Changes in large-scale wind patterns are associated with changes in surface pressure patterns, cloud cover, rainfall, ocean upwelling (Rodriguez et al., 2019, this issue), surface fluxes (Cronin et al., 2019), and temperature. Due to the large number of satellite marine wind observations, it is much easier to observe the changes in surface wind patterns than the changes in marine pressure patterns (Belmonte and Stoffelen, 2019). Decadal variability in winds is related to ocean biology and productivity (section High Latitude Processes and Water Mass Formation). At one time, there was a concern about different satellites having different global trends. However, it was later found that these variations were due to the different spatial sampling of each satellite and that there was excellent agreement on local trends. Decadal changes in wind patterns appear to be far larger than observational limits (e.g., Yang et al., 2007; Zheng et al., 2017), making the restrictive factor the length of the observational record (e.g., Han et al., 2014).
Monitoring, understanding, and predicting oceanic variations associated with natural climate variability and human-induced changes is challenging (Stephens et al., 2018). For example, global change detection of 0.1 m/s per decade is required, which corresponds to a calibration accuracy of a scatterometer of about 0.1 dB over 10 years. However, new methods provide precise instrument monitoring and potentially instrument intercalibration to within a few hundreds of dB (Belmonte et al., 2017). That said, current satellite data records and, as a result, multi-satellite gridded products do not yet achieve such precision and accurate intercalibration. As a result, the diverse instrument climate data records remain essential to monitor trends in climate, be it locally or globally (Verhoef et al., 2017; Wentz et al., 2017).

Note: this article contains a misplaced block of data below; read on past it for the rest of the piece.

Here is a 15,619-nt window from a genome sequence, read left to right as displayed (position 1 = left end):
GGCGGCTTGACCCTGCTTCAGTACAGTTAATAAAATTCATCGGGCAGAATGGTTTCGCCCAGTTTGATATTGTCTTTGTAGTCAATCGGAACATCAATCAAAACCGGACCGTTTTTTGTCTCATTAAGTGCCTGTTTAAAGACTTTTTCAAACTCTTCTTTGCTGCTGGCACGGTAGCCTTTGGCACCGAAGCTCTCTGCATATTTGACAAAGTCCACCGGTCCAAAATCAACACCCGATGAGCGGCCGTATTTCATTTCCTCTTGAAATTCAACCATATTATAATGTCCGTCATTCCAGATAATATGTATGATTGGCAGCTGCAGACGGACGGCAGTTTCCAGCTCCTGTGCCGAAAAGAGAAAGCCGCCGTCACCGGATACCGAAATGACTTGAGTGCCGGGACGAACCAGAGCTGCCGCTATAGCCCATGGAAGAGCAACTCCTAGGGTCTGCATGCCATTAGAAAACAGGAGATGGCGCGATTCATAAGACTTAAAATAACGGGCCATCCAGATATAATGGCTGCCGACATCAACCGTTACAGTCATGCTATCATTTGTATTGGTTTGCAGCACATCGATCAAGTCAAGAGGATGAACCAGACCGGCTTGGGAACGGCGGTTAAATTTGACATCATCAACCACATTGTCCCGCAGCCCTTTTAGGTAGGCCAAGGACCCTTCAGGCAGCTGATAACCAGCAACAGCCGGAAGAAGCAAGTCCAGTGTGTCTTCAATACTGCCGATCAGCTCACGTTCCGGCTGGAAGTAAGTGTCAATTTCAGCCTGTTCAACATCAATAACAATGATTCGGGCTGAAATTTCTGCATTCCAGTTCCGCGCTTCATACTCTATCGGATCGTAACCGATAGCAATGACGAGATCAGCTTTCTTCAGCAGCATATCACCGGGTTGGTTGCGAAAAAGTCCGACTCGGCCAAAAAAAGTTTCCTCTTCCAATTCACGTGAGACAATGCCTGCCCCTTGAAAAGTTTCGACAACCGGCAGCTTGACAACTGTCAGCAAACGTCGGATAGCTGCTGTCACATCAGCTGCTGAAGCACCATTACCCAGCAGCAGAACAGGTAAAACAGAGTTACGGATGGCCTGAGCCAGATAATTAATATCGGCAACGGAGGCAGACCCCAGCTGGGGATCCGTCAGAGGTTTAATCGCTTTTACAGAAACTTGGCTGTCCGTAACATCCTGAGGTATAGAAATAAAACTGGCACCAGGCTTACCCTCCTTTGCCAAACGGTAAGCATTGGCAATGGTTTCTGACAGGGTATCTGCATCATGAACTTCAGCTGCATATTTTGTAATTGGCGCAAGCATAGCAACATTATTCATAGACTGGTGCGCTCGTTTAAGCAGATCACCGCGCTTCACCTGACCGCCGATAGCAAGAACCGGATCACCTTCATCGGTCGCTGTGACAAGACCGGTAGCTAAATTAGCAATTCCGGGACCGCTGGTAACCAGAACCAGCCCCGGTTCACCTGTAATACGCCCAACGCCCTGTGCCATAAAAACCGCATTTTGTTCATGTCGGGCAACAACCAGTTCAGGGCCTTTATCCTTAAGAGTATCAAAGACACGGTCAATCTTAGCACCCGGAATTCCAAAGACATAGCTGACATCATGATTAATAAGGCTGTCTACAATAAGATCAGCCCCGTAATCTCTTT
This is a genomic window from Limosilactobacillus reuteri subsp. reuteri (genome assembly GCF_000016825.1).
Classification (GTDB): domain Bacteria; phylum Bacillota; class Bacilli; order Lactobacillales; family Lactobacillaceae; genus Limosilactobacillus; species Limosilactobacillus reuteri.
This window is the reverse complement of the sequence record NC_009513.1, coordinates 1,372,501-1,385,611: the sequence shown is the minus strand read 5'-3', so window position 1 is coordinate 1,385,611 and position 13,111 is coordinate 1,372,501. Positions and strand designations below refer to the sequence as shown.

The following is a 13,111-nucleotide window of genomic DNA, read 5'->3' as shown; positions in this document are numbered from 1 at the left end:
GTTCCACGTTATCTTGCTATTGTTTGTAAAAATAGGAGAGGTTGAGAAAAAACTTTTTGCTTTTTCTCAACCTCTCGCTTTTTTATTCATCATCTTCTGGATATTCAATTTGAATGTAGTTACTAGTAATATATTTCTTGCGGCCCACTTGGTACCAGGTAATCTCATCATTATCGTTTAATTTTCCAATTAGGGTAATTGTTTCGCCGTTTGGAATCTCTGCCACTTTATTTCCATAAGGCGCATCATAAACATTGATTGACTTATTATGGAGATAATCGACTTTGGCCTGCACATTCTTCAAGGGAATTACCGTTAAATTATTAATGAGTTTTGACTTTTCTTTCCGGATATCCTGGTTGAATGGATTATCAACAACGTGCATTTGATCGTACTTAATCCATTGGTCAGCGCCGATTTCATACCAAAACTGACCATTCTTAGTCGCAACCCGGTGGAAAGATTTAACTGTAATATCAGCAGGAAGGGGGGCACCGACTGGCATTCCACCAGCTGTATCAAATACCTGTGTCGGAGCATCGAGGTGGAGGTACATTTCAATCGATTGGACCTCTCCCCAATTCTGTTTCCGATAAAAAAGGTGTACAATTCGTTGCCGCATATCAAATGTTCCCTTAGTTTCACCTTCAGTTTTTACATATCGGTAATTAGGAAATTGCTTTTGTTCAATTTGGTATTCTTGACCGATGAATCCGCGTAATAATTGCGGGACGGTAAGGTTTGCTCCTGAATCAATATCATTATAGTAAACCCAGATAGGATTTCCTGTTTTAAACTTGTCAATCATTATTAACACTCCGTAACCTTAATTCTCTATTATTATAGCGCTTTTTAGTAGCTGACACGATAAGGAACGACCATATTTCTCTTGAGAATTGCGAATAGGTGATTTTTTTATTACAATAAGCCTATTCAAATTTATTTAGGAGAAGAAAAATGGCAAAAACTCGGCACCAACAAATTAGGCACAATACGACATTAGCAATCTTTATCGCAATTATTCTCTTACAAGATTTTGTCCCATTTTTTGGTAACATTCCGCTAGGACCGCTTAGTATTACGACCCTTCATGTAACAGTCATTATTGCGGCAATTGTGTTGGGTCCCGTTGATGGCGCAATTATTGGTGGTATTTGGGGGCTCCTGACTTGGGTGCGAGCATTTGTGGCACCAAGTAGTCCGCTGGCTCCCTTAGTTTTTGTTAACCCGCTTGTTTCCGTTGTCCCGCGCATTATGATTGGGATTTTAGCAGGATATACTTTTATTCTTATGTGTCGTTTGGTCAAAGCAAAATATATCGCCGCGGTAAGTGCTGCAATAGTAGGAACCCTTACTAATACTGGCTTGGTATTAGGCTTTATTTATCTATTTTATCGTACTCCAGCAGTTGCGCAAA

Summary of Observational Needs
There is broad agreement across many oceanographic communities on the improvements needed for future wind sensors. These recommendations include:
1. Enhanced temporal coverage through an international virtual constellation to follow the fast, small transient mesoscales (Stoffelen et al., 2019);
2. Improved spatial resolution to better address mesoscale variability, improve coastal sampling, and make visible the areas between rain bands in tropical cyclones;
3. Coincident observations of surface vector winds and currents, to better understand the coupling of winds and currents and to improve surface flux parameterizations;
4. Instrument intercalibration (e.g., cone metrics) for all conditions;
5. Improved calibration for extreme winds (strong and weak);
6. In situ wind references (including surface currents) to calibrate and intercalibrate satellite winds and surface currents. This goal includes improved understanding of in situ and SFMR calibration at extreme winds to be used in the above calibration;
7. Consider new strategies to observe the TC inner-core and environment with high spatial and temporal resolution from the upper ocean (including pre-and post-storm) to the lower stratosphere. The observations should be used to diagnose physical processes, improve initialization through data assimilation, and evaluate and improve NWP models.
A. Prioritizes access to non-commercial C-Band SAR data collection (e.g., from Sentinel−1A and 1B satellites, NISAR, and PalSAR-2 and SAOCOM) in wide swath mode with dual-polarization over global tropical cyclones. Such observations will be useful for wind speed estimates (including RMW) for operational (and other) uses;
B. Set-up an internationally coordinated framework for targeting SAR acquisitions on TCs; and
8. Local bias correction in NWP to follow the BLUE paradigm and improve gridded products;
The accuracy requirements for surface winds and stress are highly dependent on the phenomena and the spatial/temporal scales of the variability associated with the phenomena. These complications are summarized in Figure 9, and underscore the needs listed above. The resolution needs are roughly 10 to 20% of the spatial extent of the phenomena except when spatial derivatives are critical, where the resolution need is increased by a factor of three. The temporal sampling requirement is roughly 10% of the timescale of the phenomena. The accuracy requirements are 10 to 20% of the typical dynamic range of the phenomena.